4imprint, LLC

| Updated: October 14, 2021 4 min read

Investing in youth as our next-generation government leaders paves the way for a bright, healthy future. Helping young people take on meaningful roles, advocate for what’s important to them, and grow in their leadership skills and knowledge is crucial. From organizing marches to emailing state officials to working on political campaigns, youth can be empowered and encouraged to become government leaders. We offer ideas on how you can start developing young leaders.


Teach youth how government works

Understanding the political process helps youth develop leadership skills and feel confident in advocacy. Consider offering hands-on workshops that immerse youth in a congressional, judicial or election process. For example, they can propose bills to vote on in a mock congress, participate in court debates or practice public speaking skills by presenting a state of the union (perhaps about their pet or their school). To create a professional environment, provide youth with leadership giveaways, like spiral notebooks and pens.


Engage with social media

Social media helps you engage with future leaders. To interact with as many as possible, use the social platforms most popular with youth. For 34% of teens, Snapchat® is their most important social network. TikTok® is second, with 29% of teens saying it’s their favorite. Instagram® is also widely used by youth.

Post short educational videos and highlight proposed local, state or federal legislation that will directly impact youth’s hometowns. You can also post public officials’ phone numbers and email addresses, with a call-to-action for youth to contact officials and advocate for or against a cause.


Host design contests

From designing “I voted” stickers to campaign signs, a design contest helps develop young leaders who may otherwise feel like leadership isn’t for them. Categorize the contest by age and deliverable (such as billboards, stickers and yard signs). You could also ask your local newspaper or TV station to feature the winner. Reward the winners and runners-up with items like a local ice cream shop gift card, a laptop backpack or a waterproof wireless speaker.


Offer meeting opportunities

From their city mayor to their state senators, meeting with elected officials can make government leadership seem more realistic for young people. Meeting with officials also puts a face to the name that youth are contacting about issues important to them. To help our future leaders make the most of their meetings, encourage them to think of a few talking points beforehand. What questions would they like to ask? Is there an issue they want to discuss?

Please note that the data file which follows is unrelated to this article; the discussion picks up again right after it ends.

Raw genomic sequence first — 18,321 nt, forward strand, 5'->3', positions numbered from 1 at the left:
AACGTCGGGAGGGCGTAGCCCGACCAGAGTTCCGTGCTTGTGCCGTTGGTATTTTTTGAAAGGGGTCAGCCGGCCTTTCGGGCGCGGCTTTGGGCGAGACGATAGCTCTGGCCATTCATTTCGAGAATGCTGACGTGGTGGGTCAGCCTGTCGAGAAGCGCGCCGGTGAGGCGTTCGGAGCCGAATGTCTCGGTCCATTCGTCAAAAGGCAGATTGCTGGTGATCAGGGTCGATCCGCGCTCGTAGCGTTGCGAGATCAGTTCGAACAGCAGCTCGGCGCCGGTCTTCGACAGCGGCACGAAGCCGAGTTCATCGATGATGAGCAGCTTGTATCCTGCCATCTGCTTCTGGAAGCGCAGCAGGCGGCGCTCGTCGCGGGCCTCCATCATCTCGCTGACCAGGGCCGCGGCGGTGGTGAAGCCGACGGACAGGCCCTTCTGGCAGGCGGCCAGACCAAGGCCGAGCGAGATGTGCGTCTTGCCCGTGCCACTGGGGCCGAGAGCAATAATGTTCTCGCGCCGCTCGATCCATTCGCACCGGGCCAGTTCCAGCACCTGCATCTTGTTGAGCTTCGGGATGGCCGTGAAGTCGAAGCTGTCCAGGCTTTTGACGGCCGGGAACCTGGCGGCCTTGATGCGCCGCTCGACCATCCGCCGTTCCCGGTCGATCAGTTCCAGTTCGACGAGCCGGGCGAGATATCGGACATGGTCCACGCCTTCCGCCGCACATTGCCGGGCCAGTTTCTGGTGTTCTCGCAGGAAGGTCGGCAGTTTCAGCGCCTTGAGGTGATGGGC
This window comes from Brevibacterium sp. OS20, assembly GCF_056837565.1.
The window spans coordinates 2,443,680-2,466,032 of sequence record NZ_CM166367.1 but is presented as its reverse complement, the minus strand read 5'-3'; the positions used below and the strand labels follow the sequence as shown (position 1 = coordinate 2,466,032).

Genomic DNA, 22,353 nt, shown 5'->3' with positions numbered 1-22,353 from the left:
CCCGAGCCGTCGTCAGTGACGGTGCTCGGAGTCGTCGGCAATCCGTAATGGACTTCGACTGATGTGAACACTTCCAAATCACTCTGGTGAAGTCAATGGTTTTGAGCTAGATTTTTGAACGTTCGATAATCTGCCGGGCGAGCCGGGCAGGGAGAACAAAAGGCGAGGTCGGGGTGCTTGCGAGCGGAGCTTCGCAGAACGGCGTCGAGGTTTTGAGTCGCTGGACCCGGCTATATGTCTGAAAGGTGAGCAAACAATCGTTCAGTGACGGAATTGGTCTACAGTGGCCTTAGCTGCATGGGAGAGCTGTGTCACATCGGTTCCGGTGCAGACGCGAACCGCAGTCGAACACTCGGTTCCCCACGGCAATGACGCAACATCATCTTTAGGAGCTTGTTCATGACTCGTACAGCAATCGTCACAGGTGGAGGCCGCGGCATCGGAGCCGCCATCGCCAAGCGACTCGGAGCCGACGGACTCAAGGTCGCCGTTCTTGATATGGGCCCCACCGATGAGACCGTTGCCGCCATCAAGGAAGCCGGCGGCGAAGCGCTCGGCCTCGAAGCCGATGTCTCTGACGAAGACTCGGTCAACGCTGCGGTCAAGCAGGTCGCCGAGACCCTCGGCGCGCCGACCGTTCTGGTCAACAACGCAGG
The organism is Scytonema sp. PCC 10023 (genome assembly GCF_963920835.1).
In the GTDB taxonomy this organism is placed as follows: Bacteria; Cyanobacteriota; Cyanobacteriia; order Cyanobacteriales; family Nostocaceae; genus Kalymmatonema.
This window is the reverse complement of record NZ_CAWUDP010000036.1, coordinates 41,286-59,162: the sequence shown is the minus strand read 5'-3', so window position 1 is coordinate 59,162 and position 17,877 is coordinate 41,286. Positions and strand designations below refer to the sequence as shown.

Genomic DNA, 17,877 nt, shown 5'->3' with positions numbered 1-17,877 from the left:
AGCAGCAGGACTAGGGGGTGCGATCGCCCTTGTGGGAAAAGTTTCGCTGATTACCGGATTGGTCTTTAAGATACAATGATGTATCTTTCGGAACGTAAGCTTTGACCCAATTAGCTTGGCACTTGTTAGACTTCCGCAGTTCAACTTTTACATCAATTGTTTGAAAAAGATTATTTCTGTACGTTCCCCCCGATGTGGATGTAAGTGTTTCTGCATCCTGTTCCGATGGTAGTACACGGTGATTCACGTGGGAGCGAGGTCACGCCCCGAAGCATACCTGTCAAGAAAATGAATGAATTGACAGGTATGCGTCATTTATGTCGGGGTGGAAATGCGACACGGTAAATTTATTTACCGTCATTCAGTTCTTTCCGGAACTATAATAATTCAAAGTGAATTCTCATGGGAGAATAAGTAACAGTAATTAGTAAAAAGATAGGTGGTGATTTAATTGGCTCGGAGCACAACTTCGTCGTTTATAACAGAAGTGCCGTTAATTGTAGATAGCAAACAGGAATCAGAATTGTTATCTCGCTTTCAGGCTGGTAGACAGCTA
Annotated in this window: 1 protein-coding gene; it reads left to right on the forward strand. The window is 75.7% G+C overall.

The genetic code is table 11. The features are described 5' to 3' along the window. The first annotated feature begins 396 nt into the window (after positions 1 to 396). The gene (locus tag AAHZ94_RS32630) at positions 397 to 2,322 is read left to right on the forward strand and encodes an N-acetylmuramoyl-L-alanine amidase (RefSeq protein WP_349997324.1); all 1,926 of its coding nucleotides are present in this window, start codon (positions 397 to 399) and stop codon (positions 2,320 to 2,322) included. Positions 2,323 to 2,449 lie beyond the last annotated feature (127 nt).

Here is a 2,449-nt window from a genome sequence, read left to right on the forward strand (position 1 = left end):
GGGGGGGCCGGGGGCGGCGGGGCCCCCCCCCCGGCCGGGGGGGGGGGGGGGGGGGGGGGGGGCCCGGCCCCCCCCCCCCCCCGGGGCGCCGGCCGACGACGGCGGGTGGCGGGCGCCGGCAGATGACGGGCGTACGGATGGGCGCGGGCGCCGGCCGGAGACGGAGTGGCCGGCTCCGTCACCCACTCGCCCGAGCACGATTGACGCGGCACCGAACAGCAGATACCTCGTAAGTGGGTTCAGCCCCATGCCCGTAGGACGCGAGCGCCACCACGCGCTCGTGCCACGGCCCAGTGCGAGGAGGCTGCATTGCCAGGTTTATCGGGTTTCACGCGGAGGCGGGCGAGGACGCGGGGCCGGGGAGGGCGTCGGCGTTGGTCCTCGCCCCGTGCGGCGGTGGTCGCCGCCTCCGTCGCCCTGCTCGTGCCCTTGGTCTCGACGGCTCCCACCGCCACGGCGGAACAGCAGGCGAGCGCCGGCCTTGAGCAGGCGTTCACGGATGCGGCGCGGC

Offer job shadowing and internships

Some government offices allow job shadowing, and many offer internships. Experiencing the day-to-day operations of leadership is great preparation for future leaders. They can discover government roles and get a feel for the challenges leaders face. When a future leader arrives to shadow or intern, hand them leadership giveaways, like a mug imprinted with an inspirational quote.


Create a youth-focused committee

Investing in our future leaders starts with a clear focus. Assemble a committee for the sole purpose of educating and engaging youth in leadership. The committee can run campaigns to boost youth involvement and hold interactive leadership classes. Or focus on recruiting young poll workers and registering youth who are old enough to vote. Young people aged 18-25 have a lower voter turnout than any other age group, so it’s critical that the next generation recognizes the importance of voting.


Invest in future leaders

Investing in the next generation by developing young leaders in government helps keep society strong and healthy. With ideas like teaching youth the political process and offering job shadowing opportunities, you’ll reap the rewards of investing in future leaders.